nuclear magnetic resonance
Apr. 29, 2013
Researchers have married two biological imaging technologies, creating a new way to learn how good cells go bad. "Let's say you have a large population of cells," said Corey Neu, an assistant professor in Purdue University's Weldon School of Biomedical Engineering. "Just one of them might metastasize or proliferate, forming a cancerous tumor. We need to understand what it is that gives rise to that one bad cell."
moreNov. 01, 2007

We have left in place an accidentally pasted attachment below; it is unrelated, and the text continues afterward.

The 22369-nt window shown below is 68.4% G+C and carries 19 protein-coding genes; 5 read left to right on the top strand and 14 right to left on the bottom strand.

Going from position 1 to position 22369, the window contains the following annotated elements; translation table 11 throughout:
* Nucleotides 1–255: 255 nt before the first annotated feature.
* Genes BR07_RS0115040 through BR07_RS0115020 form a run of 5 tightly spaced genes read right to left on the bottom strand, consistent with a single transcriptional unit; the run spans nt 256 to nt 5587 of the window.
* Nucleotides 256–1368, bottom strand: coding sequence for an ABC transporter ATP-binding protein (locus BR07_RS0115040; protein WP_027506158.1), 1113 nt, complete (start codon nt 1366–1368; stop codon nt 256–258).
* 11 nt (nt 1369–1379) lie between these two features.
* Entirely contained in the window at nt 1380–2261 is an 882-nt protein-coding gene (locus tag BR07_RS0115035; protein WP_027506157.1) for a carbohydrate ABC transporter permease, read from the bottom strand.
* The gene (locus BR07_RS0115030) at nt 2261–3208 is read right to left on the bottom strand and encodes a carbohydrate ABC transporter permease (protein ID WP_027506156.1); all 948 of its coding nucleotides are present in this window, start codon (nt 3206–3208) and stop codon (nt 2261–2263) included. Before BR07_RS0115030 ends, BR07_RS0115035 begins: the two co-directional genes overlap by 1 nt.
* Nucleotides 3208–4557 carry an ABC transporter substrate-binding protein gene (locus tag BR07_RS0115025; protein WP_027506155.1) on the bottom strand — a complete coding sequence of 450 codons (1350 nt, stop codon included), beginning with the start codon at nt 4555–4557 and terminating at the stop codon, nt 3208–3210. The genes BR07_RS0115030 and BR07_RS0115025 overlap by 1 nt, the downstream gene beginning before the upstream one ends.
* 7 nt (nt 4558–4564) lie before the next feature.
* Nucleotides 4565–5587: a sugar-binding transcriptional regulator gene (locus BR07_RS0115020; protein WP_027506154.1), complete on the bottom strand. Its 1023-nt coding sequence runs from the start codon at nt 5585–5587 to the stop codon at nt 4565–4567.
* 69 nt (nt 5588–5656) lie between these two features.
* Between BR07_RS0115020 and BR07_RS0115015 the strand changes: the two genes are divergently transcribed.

Cryo Electron Tomography: Unique Capability for Structural Biology InvestigationsCryo electron tomography's (CET) ability to visualize three dimensional biological structures - ranging in size from molecular to cellular - fills a critical gap between techniques with atomic resolution, such as x-ray diffraction (XRD) and nuclear magnetic resonance (NMR), and conventional light microscopy. However, it is CET's ability to investigate biological structures in their unperturbed, native context that makes it an indispensable tool in the currently exploding field of structural biology.